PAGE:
Many of our health-conscious patients ask us questions about whether teeth whitening and can damage tooth enamel. Below, our Mississauga dentists discuss teeth-whitening procedures and whether or not they pose a risk to dental health.
What is tooth enamel?
If you begin to notice a yellow tint in your teeth, you may be wondering whether a teeth whitening treatment is right for you. If you are concerned about the procedure damaging your teeth, read on below.
Tooth enamel is the thin outer layer of the tooth. Visible from the gum and covering the crown, the tooth's hard outer surface is its first defense against harm. Because enamel protects the inner portion of the tooth, it is prone to wear and tear, and can eventually break down. Exposure to sugar, starches, or acidic substances is the leading cause of enamel breakdown.
Can I stop my enamel from breaking down?
Enamel is tough, but it's not indestructible. Thankfully, there are steps you can take to help slow or even halt the process of enamel breakdown.
One of the simpler ways to curb enamel breakdown is to stop eating and drinking sugary and/or acidic beverages. When these sugary drinks interact with the tooth, they produce a lactic acid that can chip away at the enamel over time.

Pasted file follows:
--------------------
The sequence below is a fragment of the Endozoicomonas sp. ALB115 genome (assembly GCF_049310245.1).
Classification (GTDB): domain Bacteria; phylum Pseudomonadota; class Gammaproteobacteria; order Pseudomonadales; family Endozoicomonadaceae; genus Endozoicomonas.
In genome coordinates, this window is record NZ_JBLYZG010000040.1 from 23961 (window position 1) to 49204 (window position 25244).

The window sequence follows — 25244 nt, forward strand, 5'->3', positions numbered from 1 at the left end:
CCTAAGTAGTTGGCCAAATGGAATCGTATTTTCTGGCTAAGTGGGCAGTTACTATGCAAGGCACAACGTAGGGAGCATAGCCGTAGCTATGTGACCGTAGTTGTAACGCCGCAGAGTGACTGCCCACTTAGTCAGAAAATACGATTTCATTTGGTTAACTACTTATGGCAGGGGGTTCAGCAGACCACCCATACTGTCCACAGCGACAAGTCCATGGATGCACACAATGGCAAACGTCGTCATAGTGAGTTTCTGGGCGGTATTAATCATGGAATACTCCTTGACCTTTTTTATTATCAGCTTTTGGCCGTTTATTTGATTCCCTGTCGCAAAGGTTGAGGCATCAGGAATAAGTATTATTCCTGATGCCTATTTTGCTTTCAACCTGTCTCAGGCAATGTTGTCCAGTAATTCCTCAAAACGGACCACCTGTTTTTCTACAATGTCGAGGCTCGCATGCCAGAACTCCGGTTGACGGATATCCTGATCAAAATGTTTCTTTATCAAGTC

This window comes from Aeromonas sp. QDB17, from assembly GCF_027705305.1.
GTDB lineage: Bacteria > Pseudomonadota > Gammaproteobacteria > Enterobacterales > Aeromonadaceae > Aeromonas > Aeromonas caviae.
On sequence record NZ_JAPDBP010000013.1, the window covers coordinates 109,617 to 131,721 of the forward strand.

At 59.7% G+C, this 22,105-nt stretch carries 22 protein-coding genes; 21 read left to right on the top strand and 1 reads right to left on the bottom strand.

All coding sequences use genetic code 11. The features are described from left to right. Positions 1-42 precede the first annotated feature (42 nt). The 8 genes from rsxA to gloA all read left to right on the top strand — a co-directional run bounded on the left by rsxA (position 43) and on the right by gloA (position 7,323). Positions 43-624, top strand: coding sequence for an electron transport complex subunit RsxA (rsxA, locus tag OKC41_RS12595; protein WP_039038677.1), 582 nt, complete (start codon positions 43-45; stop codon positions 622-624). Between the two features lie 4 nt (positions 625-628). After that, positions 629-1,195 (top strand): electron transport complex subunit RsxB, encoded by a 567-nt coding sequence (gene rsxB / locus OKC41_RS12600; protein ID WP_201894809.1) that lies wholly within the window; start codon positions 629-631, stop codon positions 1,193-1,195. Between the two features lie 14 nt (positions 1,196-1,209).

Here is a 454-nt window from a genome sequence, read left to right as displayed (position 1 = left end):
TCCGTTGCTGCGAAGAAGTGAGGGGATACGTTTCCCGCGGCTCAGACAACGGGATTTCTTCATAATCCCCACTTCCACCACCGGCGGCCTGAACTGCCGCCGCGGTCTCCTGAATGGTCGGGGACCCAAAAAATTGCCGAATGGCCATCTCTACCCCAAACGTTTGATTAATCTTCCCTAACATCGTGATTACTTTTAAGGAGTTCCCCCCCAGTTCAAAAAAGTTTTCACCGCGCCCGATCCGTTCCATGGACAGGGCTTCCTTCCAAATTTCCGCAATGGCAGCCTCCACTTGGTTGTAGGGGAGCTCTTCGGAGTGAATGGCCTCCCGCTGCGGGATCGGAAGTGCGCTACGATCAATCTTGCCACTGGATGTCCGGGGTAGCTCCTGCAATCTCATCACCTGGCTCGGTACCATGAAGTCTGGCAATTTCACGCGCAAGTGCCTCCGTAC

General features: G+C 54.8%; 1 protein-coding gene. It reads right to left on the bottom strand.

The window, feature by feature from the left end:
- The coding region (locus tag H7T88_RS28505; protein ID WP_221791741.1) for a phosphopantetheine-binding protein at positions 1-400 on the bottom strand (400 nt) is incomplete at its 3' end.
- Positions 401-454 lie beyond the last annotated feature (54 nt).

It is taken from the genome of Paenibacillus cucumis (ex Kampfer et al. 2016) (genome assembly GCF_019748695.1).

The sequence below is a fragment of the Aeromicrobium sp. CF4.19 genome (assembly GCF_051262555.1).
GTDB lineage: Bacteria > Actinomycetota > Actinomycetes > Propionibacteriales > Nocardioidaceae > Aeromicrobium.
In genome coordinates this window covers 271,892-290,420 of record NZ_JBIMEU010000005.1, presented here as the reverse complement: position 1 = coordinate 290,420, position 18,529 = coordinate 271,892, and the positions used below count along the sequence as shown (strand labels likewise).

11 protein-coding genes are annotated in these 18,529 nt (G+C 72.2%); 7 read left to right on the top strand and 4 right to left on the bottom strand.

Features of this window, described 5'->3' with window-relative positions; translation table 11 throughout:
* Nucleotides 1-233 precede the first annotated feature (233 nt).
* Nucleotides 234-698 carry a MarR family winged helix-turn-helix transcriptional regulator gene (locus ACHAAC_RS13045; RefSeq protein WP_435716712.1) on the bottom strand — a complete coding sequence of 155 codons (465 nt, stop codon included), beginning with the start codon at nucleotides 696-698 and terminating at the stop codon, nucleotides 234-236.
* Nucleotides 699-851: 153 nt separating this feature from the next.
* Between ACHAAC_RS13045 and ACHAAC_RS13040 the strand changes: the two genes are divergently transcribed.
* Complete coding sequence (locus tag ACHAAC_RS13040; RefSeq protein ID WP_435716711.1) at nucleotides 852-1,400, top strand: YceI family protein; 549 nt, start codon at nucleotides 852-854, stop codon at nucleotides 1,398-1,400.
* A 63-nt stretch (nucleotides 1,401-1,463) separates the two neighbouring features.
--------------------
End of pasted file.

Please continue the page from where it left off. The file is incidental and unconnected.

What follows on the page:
Even having acid reflux, a dry mouth, or being on medications can sometimes cause tooth enamel to break down. Visiting your doctor to have health issues like these diagnosed and treated, and learning about the potential side effects of medications you are taking, are important steps in protecting your enamel, and your overall health too!
Friction caused by teeth grinding, brushing too hard, or eating hard foods can also damage tooth enamel. If you grind your teeth, talk to your dentist about a nightguard. Be sure to brush your teeth slowly and carefully, using a circular rather than a sawing motion. And if you have a habit of chewing on things like pen caps, ice, or your fingernails, start working on breaking it!
Finally, the most important thing you can do to preserve your dental enamel is to maintain a thorough oral hygiene routine. Brush your teeth twice a day and floss daily to remove plaque buildup that can eat away at your enamel. If you're extra concerned, you can talk to your dentist about enamel-strengthening products, like toothpaste and mouthwash, to help keep erosion at bay.
What are some signs of enamel erosion?
Some of the more common signs of enamel erosion include sensitivity to some foods, sensitivity to hot and/or cold, discolouration, rough or jagged teeth, and indentations on the surface of your teeth.
Will teeth whitening damage my enamel?
When applied under the supervision of a dental professional or by their direction, teeth whitening treatments should not damage your enamel.
That being said, if used in excess or incorrectly, teeth whitening agents can be damaging to your enamel, so always take extra care to follow your dentist's directions when using your at-home teeth whitening trays. If you have questions, be sure to contact your dentist.